Review – Baba Yaga

Baba Yaga


I’ve always been a fan of Gamewright games, and their latest, Baba Yaga, doesn’t disappoint. It’s a great card game where you’re trying to get your hand value down to 4 or less. One you do you can call “Baba Yaga” to end the game and have everyone tally up their hands. The lowest value overall wins. It plays 2-5 players ages 8+ in 15 minutes. I’d say that 8+ is really 6+, as my 6-year-old had no problem learning and playing the game independently.


Baba Yaga consists of 3 draw decks, and two discard piles. The main deck is where players will be drawing from, while the two other decks contain Baba Yaga cards and Owl cards. the main deck contains potion cards valued from 1-7, wild cards, pelican cards, cat cards, garlic cards, and lost wand cards. Baba Yaga cards are all the same, and are worth 0 point. Owl cards can be used to purchase two Baba Yaga cards for a cost of 7. To start the game two cards are flipped from the main deck to form the two discard piles, and each player gets a hand of five cards.

Each turn players can take one of three different actions:

1. Exchange a card.

First discard a card into one of the two discard piles. A card can then be drawn from the main deck or the top of the other discard pile. The only exception is if the top card was a spell played the by the previous player.

2. Cast a spell.

Discard potion cards that equal the cost of the spell you wish to cast, then discard the spell card on top of them and resolve it. Once you’re done, draw back up to 5 cards. Spells are as follows:

Pelicans: Draw a Baba Yaga or Owl card.
Owls: Draw two Baba Yaga Cards.
Cats: Steal a Baba Yaga or Own from another player.
Lost Wands: Each player (except the caster) must discard one Baba Yaga or Owl card.

3. Call “Baba Yaga.”

If the total value of cards in a player’s hand is 4 or less they can call “Baba Yaga” to end the game. All players lay their hands face up and total all cards. The player with the lowest total wins. “Baba Yaga” is an action in its own right. A player cannot call it any time they have a value of 4 or less in their hand, only as their turn action.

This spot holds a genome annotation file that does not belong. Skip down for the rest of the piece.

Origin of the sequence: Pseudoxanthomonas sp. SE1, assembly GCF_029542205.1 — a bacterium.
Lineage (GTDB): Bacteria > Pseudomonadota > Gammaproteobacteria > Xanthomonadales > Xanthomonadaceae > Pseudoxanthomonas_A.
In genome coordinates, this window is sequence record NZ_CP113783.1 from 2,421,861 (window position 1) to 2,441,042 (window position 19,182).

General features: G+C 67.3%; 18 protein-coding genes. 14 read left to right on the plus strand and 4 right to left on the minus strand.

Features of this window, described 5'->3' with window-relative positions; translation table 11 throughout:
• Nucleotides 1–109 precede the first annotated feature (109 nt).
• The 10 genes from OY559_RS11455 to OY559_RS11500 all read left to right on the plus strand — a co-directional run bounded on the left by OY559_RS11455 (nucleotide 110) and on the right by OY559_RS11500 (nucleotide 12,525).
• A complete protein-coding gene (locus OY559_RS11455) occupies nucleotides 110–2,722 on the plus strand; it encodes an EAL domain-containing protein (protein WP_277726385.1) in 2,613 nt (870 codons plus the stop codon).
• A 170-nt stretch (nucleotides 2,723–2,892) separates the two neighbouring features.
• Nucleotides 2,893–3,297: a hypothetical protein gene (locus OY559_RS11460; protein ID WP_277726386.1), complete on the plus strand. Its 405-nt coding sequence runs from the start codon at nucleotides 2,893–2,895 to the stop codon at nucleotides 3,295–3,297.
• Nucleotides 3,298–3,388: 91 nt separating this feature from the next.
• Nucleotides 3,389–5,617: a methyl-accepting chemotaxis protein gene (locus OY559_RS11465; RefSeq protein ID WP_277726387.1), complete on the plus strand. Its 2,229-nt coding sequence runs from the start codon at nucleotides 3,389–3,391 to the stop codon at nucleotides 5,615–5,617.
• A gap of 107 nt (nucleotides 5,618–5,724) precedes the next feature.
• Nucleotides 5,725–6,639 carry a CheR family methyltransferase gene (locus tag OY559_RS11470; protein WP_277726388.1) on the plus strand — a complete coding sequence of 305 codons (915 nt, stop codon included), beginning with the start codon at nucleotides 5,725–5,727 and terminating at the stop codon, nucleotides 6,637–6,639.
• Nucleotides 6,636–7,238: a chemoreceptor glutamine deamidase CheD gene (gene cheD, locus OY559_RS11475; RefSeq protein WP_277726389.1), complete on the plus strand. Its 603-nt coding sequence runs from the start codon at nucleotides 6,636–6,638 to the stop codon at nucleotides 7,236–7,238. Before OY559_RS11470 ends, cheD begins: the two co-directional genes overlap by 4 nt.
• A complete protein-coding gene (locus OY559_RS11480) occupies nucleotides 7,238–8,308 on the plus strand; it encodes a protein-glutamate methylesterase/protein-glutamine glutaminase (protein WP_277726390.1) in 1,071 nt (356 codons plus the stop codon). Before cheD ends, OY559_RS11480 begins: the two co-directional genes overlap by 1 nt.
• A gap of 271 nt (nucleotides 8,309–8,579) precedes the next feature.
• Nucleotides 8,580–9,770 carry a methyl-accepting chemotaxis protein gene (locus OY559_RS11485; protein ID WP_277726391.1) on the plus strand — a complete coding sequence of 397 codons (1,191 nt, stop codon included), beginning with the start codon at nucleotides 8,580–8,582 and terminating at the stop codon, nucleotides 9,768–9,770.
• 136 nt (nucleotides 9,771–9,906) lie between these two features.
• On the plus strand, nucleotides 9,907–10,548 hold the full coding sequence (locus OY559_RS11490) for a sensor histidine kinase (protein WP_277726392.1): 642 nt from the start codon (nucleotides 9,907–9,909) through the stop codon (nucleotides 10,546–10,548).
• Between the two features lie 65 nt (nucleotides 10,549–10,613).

A few notes. Wild cards can be played as any number, and are worth 10 points if in a player’s hand at the end of the game. Garlic can be discarded to protect a player from a Cat or Lost Wand. It is also worth 10 points at the end of the game. Players must always draw up to 5 cards after playing cards. This includes when cards are stolen, when discards are forced, and when garlic is played.


There’s not much to Baba Yaga, being a card game. The box is a bit larger than the deck, but not overly so. It fits the cards and the rules perfectly with not much wasted space. The card stock feels durable, shuffles easily, and the artwork on the cards is quirky and kid friendly (if not a little weird).


My kids and I really enjoyed this game. It was very simple to learn, yet provided interesting choices throughout play. Choices of when to take a Baba Yaga card or Owl were numerous. Having multiple Baba Yaga cards is great for lowering your hand value, but gives you less space for potion cards to cast spells. Then there’s the anxiety of having a hand value of 4 or less and hoping it stays that way, or that no one else calls “Baba Yaga,” until it’s your turn again.

At $11.99, Baba Yaga is a great deal. This is a must-have card game for families, and one that I can see taking on trips with us for a while in the foreseeable future.

A copy of Baba Yaga was provided free for review by Gamewright Games

Supporting Links

Gamewright’s Baba Yaga Page
Baba Yaga on BGG
Purchase Baba Yaga

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